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Experiment Databases for Machine Learning / BenchMarking Via Weka

Experiment Databases for Machine Learning / BenchMarking Via Weka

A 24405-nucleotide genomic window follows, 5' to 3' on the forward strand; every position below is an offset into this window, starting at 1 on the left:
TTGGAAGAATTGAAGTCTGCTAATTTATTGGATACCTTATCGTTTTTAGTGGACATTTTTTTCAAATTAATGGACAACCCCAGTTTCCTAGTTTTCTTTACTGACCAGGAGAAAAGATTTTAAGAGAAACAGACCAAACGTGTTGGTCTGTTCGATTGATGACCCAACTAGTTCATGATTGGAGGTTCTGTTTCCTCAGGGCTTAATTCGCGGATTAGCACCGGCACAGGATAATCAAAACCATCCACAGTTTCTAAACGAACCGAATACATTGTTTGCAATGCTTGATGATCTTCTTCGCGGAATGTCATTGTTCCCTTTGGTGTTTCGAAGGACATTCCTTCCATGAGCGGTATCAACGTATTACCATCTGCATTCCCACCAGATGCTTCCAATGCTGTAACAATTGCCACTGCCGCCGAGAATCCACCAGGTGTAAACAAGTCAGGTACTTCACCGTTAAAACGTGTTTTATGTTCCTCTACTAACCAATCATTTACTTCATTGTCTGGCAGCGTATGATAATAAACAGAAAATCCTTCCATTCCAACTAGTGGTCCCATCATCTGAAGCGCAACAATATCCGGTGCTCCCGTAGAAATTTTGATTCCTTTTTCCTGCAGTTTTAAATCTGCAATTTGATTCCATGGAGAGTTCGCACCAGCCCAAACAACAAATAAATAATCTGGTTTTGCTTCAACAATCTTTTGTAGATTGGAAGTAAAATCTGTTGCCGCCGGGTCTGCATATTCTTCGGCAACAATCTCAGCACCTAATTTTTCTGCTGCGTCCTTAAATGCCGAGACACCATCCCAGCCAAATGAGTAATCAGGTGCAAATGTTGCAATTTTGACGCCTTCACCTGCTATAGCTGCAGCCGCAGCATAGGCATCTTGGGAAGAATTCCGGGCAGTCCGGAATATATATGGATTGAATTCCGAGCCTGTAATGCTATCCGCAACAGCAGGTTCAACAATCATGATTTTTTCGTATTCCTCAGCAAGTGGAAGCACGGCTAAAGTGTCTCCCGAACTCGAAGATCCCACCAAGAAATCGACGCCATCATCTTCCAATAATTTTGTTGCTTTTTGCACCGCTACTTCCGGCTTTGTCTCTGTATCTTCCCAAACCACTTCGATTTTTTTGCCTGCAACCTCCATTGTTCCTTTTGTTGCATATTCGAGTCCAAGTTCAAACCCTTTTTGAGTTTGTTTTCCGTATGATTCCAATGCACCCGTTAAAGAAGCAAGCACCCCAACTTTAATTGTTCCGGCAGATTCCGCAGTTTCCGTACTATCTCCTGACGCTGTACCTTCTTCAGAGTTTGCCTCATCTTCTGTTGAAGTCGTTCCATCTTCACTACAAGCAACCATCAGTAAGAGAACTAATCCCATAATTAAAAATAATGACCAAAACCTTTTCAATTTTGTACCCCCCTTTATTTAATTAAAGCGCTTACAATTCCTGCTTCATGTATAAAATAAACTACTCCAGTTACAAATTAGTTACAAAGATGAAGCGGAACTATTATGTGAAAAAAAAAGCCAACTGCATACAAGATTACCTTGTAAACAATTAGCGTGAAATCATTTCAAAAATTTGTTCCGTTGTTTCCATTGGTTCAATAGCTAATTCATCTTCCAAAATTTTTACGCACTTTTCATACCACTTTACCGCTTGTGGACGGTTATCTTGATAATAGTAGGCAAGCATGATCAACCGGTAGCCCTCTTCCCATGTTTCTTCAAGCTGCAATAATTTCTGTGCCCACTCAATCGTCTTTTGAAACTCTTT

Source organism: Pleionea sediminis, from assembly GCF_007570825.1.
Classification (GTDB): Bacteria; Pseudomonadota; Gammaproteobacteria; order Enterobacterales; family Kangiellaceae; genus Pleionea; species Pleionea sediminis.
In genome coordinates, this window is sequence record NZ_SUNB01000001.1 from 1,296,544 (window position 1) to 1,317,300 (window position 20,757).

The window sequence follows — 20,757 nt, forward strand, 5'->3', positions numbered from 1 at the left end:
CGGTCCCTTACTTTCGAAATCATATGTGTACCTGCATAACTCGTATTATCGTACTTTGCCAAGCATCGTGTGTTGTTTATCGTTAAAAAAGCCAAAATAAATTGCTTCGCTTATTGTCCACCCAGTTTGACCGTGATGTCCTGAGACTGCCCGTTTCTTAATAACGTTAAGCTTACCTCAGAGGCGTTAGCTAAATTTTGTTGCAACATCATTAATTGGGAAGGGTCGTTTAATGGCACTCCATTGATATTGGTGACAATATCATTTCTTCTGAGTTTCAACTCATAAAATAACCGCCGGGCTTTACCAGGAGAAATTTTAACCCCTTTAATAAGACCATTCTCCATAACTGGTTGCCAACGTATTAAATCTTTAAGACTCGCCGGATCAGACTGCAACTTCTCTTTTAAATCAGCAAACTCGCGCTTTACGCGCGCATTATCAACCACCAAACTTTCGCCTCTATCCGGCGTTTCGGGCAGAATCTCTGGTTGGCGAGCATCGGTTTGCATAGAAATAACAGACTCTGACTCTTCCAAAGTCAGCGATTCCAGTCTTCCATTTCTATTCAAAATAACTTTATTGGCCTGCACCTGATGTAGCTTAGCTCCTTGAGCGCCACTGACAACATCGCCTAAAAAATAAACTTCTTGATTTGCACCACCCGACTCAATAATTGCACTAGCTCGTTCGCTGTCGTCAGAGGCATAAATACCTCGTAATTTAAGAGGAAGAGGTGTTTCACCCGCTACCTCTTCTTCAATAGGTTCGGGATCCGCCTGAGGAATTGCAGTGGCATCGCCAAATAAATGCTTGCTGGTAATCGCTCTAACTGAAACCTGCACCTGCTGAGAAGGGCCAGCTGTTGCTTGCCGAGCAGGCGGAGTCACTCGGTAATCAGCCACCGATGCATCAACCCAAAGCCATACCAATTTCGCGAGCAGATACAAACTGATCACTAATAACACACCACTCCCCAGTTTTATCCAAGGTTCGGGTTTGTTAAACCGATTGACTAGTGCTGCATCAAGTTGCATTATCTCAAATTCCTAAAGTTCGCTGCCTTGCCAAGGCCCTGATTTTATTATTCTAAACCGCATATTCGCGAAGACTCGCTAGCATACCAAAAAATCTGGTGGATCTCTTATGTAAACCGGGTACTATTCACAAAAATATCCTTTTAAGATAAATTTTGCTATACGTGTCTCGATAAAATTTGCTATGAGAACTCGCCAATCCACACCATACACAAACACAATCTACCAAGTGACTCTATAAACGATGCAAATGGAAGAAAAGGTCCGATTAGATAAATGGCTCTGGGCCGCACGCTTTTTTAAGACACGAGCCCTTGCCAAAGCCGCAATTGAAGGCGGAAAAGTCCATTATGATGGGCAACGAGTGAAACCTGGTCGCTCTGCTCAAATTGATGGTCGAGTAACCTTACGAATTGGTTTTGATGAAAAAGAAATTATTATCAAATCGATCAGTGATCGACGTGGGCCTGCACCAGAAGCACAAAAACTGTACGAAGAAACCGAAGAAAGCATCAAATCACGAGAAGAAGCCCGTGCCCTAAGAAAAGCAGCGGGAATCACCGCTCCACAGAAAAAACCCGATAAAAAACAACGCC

This video was recorded at NIPS Workshop on Machine Learning Open Source Software, Whistler 2008. Experiment Databases for Machine Learning Experiment Databases for Machine Learning is a large public repository of machine learning experiments as well as a framework for producing similar databases for specific goals. This projects aims to bring the infor- mation contained in many machine learning experiments together and organize it a way that allows everyone to investigate how learning algorithms have performed in previous studies. To share such information with the world, a common language is proposed, dubbed ExpML, capturing the basic structure of a large range of machine learning experiments while remaining open for future extensions. This language also enforces reproducibility by requiring links to the used datasets and algorithms and by storing all details of the ex- periment setup. All stored information can then be accessed by querying the database, creating a powerful way to collect and reorganize the data, thus warranting a very thorough examination of the stored results. The current publicly available database contains over 500,000 classification and regression experiments, and has both an online interface, at http://expdb.cs.kuleuven.be, as well as a stand-alone explorer tool offering various visualization techniques. This framework can also be integrated in machine learning toolboxes to automatically stream results to a global (or local) experiment database, or to download experiments that have been run before. BenchMarking Via Weka BenchMarking Via Weka is a client-server architecture that supports interoperability between dierent machine learning systems. Machine learning systems need to provide mechanisms for processing data and evaluating generated models. In our system, the server hosts all the data and performs all the statistical analyses, while the client performs all the pre-processing and model building. This separation of tasks opens up the possibility of oering a cross-platform and cross-language framework. By performing statistical analyses on the host, we avoid unnecessary exchange and conversion of generated results.

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